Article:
Yesterday the major global securities, derivatives and financial trade associations jointly wrote a letter to the Bank for International Settlements (BIS) providing feedback on proposed crypto-asset rules for financial institutions. In June, the Basel Committee on Banking Supervision proposed hefty capital requirements on banks for getting involved with cryptocurrencies and crypto-assets (a 1250% risk weighting).
The trade associations claim that the proposed rules are overly stringent. The associations include those for the securities sector GFMA (including SIFMA), derivatives associations ISDA and FIA, the Institute for International Finance (IIF), the Financial Services Forum and cryptocurrency body, the Chamber of Digital Commerce.
“The Consultation would effectively preclude banks from being involved in the crypto assets sector, by making it economically prohibitive to do so,” said Kenneth E. Bentsen, Jr., CEO of GFMA and SIFMA. “We believe DLT and blockchain can drive efficiencies and help customers, and we see value in delivering those benefits through banks, where there will be transparency, rather than pushing that activity to the unregulated sector.”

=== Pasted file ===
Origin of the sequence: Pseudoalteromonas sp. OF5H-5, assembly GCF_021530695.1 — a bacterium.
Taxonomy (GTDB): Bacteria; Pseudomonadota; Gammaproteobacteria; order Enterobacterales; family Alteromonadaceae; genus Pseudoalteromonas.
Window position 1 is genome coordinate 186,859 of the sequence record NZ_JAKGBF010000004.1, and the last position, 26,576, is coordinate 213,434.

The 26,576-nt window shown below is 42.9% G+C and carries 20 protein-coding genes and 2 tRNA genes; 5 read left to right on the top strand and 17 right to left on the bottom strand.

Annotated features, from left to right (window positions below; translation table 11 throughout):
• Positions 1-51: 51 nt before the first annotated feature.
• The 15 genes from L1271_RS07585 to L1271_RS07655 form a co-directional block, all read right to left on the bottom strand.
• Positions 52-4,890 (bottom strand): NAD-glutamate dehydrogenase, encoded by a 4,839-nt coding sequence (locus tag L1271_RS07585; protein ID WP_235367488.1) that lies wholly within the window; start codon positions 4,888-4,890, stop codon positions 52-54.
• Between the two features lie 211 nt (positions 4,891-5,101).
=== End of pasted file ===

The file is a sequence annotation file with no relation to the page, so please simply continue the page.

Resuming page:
“There is a need for regulation in this space, and an equal need for it to be more balanced than what has been proposed. We believe the Consultation should be adjusted, and the existing risk framework employed, to allow that to happen.”
A preferred route is to account for crypto as part of mainstream Basel III rules. Another concern is the need for regulatory clarity in the short to medium term, as banks don’t want to sit on the sidelines when the space is moving so quickly.
The 64-page letter states that bank participation holds three sets of benefits:
- Blockchain and DLT could enable faster, cheaper, more secure transactions. An example of the benefits of atomic settlement includes reduced counterparty risks, better collateral management, and faster transactions.
- Banks believe their role will help in enforcing regulations in the sector.
- Bank customers want their banks to deliver crypto-asset services.
The letter concludes that the proposed rules should be revised to “help realize the benefits that DLT can deliver across the real economy, to facilitate regulated bank involvement in cryptoasset markets and to provide an appropriately regulated and level playing field across the globe (through use of the existing prudential framework).”
Meanwhile, the Acting Comptroller of the Currency in the US has warned that he sees parallels between the current crypto and DeFi sector risks and the innovations that preceded the 2008 Financial Crisis.